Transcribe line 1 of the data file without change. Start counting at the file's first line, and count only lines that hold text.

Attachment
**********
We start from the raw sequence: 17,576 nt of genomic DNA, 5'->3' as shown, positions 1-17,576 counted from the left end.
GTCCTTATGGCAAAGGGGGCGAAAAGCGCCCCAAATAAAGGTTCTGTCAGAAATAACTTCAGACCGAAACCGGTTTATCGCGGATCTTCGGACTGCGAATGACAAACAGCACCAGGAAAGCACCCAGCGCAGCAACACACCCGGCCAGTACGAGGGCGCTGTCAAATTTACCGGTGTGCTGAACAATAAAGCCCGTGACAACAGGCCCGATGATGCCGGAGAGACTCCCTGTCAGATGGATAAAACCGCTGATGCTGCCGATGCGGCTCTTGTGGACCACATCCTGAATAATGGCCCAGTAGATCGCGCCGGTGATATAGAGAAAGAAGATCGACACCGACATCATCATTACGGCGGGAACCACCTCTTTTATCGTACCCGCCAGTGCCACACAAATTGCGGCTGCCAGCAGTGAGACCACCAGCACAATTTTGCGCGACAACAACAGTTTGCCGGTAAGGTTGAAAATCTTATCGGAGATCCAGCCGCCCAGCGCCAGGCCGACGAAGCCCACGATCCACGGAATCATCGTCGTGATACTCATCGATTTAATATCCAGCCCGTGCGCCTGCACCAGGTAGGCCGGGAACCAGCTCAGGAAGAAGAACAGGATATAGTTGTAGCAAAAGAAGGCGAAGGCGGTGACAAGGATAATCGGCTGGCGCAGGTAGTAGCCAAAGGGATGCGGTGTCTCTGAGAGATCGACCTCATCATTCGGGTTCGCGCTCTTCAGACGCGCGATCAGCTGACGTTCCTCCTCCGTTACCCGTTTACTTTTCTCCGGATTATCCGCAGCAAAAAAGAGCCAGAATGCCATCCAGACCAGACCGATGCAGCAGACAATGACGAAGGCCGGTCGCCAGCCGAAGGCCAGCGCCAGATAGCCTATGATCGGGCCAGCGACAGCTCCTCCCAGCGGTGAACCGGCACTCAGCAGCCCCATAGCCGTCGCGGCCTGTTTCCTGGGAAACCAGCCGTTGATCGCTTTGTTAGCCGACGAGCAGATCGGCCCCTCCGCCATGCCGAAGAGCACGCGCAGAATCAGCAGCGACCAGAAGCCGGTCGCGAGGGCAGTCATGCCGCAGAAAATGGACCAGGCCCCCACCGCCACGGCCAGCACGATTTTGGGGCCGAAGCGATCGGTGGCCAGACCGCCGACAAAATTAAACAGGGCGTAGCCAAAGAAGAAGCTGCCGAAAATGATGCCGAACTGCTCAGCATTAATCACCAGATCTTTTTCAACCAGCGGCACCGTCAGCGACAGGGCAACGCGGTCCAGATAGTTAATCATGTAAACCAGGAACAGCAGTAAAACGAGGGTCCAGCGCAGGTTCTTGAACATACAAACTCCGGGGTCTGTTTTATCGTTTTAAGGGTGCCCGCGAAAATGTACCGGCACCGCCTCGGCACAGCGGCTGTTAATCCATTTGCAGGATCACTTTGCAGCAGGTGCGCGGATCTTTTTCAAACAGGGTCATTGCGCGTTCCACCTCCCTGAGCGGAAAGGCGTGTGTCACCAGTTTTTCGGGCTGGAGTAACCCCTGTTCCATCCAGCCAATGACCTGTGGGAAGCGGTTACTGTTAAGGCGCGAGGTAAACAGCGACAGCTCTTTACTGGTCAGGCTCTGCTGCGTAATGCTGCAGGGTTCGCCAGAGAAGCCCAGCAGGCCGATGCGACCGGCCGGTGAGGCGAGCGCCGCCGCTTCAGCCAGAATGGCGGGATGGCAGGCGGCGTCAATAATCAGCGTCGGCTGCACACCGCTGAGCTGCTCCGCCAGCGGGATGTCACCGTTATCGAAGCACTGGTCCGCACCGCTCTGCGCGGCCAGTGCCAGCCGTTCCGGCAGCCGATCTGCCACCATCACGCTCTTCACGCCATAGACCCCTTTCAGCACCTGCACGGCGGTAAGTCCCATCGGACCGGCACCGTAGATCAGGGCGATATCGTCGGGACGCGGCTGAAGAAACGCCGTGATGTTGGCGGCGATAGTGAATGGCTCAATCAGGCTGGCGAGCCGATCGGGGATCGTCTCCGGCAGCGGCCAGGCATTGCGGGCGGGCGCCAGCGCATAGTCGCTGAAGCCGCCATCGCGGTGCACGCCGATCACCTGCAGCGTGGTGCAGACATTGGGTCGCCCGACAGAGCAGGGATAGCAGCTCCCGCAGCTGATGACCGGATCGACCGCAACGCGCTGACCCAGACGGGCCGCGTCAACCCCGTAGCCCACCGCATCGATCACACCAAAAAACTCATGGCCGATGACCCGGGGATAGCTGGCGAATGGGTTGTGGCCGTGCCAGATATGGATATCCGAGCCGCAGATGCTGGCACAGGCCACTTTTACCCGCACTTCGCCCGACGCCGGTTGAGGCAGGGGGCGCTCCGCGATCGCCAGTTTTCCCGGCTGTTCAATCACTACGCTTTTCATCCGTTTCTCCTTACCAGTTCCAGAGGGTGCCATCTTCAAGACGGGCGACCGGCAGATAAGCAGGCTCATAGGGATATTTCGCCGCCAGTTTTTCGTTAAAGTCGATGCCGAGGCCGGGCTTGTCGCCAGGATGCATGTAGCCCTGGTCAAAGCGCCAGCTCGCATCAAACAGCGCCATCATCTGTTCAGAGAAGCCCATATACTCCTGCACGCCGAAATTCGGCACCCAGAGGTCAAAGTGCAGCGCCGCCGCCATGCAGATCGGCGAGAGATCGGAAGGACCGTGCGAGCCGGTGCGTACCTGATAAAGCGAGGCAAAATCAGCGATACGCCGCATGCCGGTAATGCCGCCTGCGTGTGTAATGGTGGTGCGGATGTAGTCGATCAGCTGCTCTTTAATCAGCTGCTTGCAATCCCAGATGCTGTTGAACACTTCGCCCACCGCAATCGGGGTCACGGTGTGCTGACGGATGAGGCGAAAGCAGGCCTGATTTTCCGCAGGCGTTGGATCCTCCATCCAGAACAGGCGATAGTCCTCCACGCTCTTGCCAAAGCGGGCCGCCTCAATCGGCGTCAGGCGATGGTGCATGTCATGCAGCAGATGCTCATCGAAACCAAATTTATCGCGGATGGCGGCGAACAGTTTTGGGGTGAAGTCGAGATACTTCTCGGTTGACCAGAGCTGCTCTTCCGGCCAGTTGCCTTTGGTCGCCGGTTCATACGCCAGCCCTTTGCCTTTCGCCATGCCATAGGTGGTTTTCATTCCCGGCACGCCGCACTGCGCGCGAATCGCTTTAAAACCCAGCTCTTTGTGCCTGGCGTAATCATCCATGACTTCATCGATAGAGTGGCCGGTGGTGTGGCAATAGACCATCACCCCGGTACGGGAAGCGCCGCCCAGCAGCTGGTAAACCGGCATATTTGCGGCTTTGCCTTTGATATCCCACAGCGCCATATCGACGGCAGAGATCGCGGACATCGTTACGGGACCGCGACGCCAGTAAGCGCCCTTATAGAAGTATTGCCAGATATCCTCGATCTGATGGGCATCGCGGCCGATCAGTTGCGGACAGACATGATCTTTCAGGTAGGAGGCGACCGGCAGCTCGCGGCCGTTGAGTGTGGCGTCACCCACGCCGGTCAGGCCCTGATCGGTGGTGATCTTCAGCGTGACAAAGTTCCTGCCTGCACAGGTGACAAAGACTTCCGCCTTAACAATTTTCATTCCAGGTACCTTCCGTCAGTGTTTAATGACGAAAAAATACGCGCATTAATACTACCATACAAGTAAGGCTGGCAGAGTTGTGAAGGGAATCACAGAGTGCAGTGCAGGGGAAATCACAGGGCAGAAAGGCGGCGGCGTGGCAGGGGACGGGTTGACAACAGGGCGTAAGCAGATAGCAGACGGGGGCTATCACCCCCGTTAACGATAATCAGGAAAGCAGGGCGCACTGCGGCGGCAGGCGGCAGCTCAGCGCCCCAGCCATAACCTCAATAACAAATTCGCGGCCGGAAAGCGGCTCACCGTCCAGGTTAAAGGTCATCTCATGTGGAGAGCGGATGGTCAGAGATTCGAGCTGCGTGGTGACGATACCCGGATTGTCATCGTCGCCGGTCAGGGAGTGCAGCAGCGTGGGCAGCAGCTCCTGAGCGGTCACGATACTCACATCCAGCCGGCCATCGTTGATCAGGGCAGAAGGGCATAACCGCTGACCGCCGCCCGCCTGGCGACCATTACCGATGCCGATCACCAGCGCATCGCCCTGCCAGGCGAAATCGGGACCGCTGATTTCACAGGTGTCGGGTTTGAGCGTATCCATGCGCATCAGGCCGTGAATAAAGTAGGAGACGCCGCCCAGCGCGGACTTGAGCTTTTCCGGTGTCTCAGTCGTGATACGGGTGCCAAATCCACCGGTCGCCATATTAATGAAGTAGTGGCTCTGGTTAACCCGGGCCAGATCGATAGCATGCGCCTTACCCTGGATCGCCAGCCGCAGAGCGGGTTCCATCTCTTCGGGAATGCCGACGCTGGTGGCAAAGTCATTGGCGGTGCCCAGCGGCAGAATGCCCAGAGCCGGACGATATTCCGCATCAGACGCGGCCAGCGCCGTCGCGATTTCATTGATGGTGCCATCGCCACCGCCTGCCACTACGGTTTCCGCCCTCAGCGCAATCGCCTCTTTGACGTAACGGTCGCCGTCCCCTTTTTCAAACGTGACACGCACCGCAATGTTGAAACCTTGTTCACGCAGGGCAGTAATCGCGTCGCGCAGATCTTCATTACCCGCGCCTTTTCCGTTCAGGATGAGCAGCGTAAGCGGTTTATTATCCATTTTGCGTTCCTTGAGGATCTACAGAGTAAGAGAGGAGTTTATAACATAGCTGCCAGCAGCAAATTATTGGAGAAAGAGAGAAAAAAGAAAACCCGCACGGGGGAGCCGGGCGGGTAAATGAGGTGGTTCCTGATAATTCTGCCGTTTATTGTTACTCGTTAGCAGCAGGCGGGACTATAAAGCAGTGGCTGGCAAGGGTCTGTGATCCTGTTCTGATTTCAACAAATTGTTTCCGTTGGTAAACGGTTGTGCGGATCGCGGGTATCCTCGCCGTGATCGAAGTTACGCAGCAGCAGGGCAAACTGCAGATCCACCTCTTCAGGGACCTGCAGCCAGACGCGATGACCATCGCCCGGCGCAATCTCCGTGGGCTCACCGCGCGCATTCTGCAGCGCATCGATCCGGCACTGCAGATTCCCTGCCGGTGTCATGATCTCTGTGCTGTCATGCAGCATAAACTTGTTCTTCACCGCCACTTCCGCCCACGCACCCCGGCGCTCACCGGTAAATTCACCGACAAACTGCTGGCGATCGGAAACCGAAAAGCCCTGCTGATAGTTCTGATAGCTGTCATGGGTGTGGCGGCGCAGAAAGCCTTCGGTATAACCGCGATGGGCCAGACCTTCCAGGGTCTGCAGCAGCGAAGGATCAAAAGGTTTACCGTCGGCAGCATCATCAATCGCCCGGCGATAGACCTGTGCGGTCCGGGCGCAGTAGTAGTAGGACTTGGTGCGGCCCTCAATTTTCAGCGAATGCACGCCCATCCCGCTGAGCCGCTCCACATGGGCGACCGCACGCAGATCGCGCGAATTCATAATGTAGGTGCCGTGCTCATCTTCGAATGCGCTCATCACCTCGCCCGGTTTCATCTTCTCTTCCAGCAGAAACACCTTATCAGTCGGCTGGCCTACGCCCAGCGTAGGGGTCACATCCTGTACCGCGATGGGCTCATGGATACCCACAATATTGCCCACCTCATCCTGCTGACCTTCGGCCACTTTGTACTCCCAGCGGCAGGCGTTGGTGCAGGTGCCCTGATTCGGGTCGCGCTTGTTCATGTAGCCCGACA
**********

We start from the raw sequence: 17,576 nt of genomic DNA, 5'->3' as shown, positions 1-17,576 counted from the left end.